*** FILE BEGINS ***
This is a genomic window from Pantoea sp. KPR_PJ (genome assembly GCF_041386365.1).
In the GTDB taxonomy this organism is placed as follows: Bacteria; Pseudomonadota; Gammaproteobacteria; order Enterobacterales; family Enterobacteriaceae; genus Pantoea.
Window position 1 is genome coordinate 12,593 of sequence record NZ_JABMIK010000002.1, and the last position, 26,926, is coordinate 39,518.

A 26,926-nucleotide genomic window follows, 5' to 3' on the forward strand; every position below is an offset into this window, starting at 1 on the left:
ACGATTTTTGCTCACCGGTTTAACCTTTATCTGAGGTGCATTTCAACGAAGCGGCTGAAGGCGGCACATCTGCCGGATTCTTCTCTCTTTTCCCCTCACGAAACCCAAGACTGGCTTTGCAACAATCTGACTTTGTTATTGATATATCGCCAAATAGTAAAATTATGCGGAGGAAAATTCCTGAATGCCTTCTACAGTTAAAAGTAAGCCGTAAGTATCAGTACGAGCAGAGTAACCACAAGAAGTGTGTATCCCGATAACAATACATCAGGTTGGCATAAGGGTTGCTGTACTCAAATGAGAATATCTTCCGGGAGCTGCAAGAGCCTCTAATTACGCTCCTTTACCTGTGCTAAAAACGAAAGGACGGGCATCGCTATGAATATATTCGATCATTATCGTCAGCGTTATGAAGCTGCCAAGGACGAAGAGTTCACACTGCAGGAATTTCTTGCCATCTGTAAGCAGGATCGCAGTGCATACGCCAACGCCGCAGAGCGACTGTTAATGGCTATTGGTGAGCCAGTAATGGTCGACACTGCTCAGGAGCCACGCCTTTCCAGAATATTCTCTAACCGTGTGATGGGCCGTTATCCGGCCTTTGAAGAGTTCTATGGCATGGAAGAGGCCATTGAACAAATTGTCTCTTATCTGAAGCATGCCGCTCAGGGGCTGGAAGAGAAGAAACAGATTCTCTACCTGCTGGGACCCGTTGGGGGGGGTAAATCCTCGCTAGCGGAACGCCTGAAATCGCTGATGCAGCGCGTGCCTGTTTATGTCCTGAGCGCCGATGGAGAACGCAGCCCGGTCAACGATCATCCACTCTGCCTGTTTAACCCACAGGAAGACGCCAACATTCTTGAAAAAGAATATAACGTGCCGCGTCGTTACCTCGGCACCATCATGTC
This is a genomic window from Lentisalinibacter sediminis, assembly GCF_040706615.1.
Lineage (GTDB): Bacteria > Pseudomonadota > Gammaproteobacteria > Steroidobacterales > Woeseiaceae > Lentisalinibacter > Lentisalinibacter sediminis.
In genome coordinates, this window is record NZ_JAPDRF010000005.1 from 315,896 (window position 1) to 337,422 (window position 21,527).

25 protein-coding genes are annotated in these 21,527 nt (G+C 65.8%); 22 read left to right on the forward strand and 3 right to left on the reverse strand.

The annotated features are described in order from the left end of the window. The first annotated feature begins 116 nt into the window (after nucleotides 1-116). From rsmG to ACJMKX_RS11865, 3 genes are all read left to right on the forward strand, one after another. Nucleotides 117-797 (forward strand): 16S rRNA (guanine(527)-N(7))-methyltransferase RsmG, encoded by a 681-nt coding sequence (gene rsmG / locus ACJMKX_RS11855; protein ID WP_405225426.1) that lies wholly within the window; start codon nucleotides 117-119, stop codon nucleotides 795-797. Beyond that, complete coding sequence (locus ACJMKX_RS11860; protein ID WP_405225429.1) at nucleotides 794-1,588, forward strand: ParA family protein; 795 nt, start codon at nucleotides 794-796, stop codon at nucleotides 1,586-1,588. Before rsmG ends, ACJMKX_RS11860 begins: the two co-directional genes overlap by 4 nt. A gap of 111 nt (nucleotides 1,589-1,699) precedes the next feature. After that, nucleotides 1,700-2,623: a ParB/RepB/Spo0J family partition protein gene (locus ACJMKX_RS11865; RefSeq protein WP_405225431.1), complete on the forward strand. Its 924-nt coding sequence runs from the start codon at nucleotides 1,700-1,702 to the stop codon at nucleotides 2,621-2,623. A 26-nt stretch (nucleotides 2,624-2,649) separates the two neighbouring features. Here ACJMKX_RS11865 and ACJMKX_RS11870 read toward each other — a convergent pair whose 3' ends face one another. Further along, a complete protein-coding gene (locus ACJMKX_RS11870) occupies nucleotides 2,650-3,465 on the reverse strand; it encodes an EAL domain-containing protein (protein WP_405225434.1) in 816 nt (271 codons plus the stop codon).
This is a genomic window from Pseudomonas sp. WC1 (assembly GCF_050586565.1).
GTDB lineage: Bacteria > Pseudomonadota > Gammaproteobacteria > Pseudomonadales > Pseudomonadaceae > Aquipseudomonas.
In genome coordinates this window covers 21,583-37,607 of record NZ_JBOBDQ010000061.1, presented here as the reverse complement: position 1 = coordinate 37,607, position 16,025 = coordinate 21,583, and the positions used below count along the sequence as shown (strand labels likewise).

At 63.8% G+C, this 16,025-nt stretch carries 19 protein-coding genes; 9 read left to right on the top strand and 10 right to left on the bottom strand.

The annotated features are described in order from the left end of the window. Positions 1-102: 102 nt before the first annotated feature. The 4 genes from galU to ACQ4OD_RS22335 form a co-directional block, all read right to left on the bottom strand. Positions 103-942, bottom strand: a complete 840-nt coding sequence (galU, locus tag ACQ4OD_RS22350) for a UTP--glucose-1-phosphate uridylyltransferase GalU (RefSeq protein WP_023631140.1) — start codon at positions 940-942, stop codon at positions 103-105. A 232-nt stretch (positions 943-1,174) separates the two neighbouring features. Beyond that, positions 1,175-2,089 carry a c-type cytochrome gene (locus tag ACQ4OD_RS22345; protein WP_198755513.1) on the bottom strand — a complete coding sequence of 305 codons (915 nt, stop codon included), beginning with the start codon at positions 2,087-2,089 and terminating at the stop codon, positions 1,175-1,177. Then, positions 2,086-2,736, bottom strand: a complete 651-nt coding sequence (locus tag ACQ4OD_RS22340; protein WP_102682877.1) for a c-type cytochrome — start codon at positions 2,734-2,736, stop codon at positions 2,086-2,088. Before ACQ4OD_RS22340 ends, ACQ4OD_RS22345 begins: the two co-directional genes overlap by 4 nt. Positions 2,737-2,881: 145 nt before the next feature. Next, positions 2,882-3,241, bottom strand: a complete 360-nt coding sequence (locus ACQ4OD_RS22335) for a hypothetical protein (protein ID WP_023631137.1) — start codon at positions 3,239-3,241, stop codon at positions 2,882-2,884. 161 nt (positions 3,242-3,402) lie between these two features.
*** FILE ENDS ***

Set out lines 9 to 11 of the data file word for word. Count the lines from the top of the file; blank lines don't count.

25 protein-coding genes are annotated in these 21,527 nt (G+C 65.8%); 22 read left to right on the forward strand and 3 right to left on the reverse strand.

The annotated features are described in order from the left end of the window. The first annotated feature begins 116 nt into the window (after nucleotides 1-116). From rsmG to ACJMKX_RS11865, 3 genes are all read left to right on the forward strand, one after another. Nucleotides 117-797 (forward strand): 16S rRNA (guanine(527)-N(7))-methyltransferase RsmG, encoded by a 681-nt coding sequence (gene rsmG / locus ACJMKX_RS11855; protein ID WP_405225426.1) that lies wholly within the window; start codon nucleotides 117-119, stop codon nucleotides 795-797. Beyond that, complete coding sequence (locus ACJMKX_RS11860; protein ID WP_405225429.1) at nucleotides 794-1,588, forward strand: ParA family protein; 795 nt, start codon at nucleotides 794-796, stop codon at nucleotides 1,586-1,588. Before rsmG ends, ACJMKX_RS11860 begins: the two co-directional genes overlap by 4 nt. A gap of 111 nt (nucleotides 1,589-1,699) precedes the next feature. After that, nucleotides 1,700-2,623: a ParB/RepB/Spo0J family partition protein gene (locus ACJMKX_RS11865; RefSeq protein WP_405225431.1), complete on the forward strand. Its 924-nt coding sequence runs from the start codon at nucleotides 1,700-1,702 to the stop codon at nucleotides 2,621-2,623. A 26-nt stretch (nucleotides 2,624-2,649) separates the two neighbouring features. Here ACJMKX_RS11865 and ACJMKX_RS11870 read toward each other — a convergent pair whose 3' ends face one another. Further along, a complete protein-coding gene (locus ACJMKX_RS11870) occupies nucleotides 2,650-3,465 on the reverse strand; it encodes an EAL domain-containing protein (protein WP_405225434.1) in 816 nt (271 codons plus the stop codon).
This is a genomic window from Pseudomonas sp. WC1 (assembly GCF_050586565.1).